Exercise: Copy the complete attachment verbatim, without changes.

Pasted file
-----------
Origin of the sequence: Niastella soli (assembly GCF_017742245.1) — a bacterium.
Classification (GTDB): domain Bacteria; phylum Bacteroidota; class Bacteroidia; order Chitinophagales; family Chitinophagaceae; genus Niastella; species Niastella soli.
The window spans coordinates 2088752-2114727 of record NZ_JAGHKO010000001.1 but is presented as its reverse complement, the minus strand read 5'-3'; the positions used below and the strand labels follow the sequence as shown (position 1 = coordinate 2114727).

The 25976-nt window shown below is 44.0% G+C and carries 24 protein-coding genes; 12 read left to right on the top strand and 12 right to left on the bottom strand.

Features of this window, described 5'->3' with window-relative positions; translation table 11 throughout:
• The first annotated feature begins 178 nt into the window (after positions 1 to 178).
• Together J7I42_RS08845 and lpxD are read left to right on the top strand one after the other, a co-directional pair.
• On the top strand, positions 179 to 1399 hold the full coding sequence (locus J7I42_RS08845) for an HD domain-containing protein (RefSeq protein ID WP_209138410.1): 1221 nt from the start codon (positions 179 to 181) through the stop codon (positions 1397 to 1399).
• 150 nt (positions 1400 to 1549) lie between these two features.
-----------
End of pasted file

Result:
Origin of the sequence: Niastella soli (assembly GCF_017742245.1) — a bacterium.
Classification (GTDB): domain Bacteria; phylum Bacteroidota; class Bacteroidia; order Chitinophagales; family Chitinophagaceae; genus Niastella; species Niastella soli.
The window spans coordinates 2088752-2114727 of record NZ_JAGHKO010000001.1 but is presented as its reverse complement, the minus strand read 5'-3'; the positions used below and the strand labels follow the sequence as shown (position 1 = coordinate 2114727).

The 25976-nt window shown below is 44.0% G+C and carries 24 protein-coding genes; 12 read left to right on the top strand and 12 right to left on the bottom strand.

Features of this window, described 5'->3' with window-relative positions; translation table 11 throughout:
• The first annotated feature begins 178 nt into the window (after positions 1 to 178).
• Together J7I42_RS08845 and lpxD are read left to right on the top strand one after the other, a co-directional pair.
• On the top strand, positions 179 to 1399 hold the full coding sequence (locus J7I42_RS08845) for an HD domain-containing protein (RefSeq protein ID WP_209138410.1): 1221 nt from the start codon (positions 179 to 181) through the stop codon (positions 1397 to 1399).
• 150 nt (positions 1400 to 1549) lie between these two features.